More difficult to achieve controlled alcohol use than to live alcohol-free completely
People who are seeking treatment for alcohol use disorders and whose goal is to quit alcohol use entirely are more likely to achieve this goal if they are treated by a care provider who advocates total abstinence.
Those who wish to learn to consume alcohol in a controlled manner are not as successful, even when they are treated by a care provider who works with controlled consumption. These are the results of a study carried out at the University of Gothenburg, Sweden.
Alcohol-free or “moderate” use?
The debate about whether or not abstinence or “moderate” alcohol use should be the goal of treatment and rehabilitation programs is on-going. In this context, this new study sheds light on some of the evidence.
Previous studies have shown that the crucial factor in treatment success is that patients and care providers have the same view, and that the choice of treatment method plays a subordinate role. But how great an influence choice of method has on the final treatment outcome has not been studied previously.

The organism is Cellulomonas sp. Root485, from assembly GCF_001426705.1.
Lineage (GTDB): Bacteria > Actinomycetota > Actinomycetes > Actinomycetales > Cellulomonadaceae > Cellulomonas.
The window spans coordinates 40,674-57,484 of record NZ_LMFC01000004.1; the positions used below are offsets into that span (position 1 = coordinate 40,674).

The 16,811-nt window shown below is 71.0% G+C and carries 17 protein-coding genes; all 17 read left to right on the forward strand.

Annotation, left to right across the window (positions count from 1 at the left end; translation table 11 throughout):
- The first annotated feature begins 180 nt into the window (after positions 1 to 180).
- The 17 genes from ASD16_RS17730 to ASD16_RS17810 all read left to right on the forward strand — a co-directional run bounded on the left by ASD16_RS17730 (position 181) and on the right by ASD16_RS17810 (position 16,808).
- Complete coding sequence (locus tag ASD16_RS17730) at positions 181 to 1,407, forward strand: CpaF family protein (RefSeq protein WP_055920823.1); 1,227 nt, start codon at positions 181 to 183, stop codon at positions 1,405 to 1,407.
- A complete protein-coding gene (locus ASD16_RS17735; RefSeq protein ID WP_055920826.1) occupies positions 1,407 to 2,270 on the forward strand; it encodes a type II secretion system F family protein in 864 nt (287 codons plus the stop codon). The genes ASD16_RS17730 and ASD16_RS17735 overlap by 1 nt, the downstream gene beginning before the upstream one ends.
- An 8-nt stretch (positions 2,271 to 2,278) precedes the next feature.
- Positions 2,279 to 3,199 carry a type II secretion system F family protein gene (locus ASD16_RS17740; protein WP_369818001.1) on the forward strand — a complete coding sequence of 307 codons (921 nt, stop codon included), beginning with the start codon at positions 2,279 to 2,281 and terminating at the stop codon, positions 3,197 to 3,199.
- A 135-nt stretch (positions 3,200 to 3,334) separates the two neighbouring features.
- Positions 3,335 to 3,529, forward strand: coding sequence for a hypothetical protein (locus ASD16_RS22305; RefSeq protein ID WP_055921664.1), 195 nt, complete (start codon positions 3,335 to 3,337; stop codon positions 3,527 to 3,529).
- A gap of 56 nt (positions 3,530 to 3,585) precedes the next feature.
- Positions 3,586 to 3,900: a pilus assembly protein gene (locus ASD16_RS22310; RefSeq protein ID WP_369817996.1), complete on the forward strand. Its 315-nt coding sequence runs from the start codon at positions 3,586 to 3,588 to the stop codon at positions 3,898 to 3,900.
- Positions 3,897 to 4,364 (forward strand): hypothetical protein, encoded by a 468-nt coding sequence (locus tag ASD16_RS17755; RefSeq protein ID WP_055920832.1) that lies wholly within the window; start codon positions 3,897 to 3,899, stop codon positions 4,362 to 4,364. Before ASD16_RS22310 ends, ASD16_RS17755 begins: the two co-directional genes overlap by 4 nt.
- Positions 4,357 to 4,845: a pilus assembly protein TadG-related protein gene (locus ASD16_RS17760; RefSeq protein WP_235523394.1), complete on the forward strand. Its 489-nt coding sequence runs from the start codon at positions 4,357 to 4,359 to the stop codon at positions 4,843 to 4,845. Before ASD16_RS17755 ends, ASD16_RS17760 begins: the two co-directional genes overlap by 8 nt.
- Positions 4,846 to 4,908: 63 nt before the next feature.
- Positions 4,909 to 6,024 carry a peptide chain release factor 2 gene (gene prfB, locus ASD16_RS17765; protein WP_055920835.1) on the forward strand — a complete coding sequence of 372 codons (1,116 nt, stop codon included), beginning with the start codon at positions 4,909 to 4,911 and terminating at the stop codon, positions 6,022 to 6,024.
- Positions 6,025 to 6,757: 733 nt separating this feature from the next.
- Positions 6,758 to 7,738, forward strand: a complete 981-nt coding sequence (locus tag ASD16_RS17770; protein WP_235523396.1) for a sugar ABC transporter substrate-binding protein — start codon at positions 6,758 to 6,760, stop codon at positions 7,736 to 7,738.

The study – entitled “Is There a Need for Congruent Treatment Goals Between Alcohol-Dependent Patients and Caregivers?” – followed up 201 adult patients 2.5 years after treatment onset. It showed that a shared view between patient and care provider was not decisive for the treatment outcome.
The study concludes: The major finding was that there appeared to be no association between congruence itself and treatment outcome. On the other hand, we found that the treatment outcome was more successful if the patient as well as the treatment setting had abstinence as a goal (i.e., congruent goals of abstinence).
- Around 90% of patients who were in agreement with their care provider on total abstinence were still sober at the follow-up
- In comparison only 50% of patients who were in agreement with their care provider on controlled consumption treatment had succeeded in controlling their alcohol use at follow-up.
According to Associate Professor Kristina Berglund:
Our study shows that, regardless of agreement on goals and methods, in the end it is more difficult to stick to controlled [alcohol use] than to give it up entirely.”
The study findings are relevant to the current debate on total abstinence vs. safe, controlled alcohol consumption as treatment goals in cases of alcohol dependence.
Alcohol Clin Exp Res. 2016 Apr;40(4):874-9. doi: 10.1111/acer.13003. Epub 2016 Mar 12. Is There a Need for Congruent Treatment Goals Between Alcohol-Dependent Patients and Caregivers? Berglund KJ, Svensson I, Berggren U, Balldin J, Fahlke C.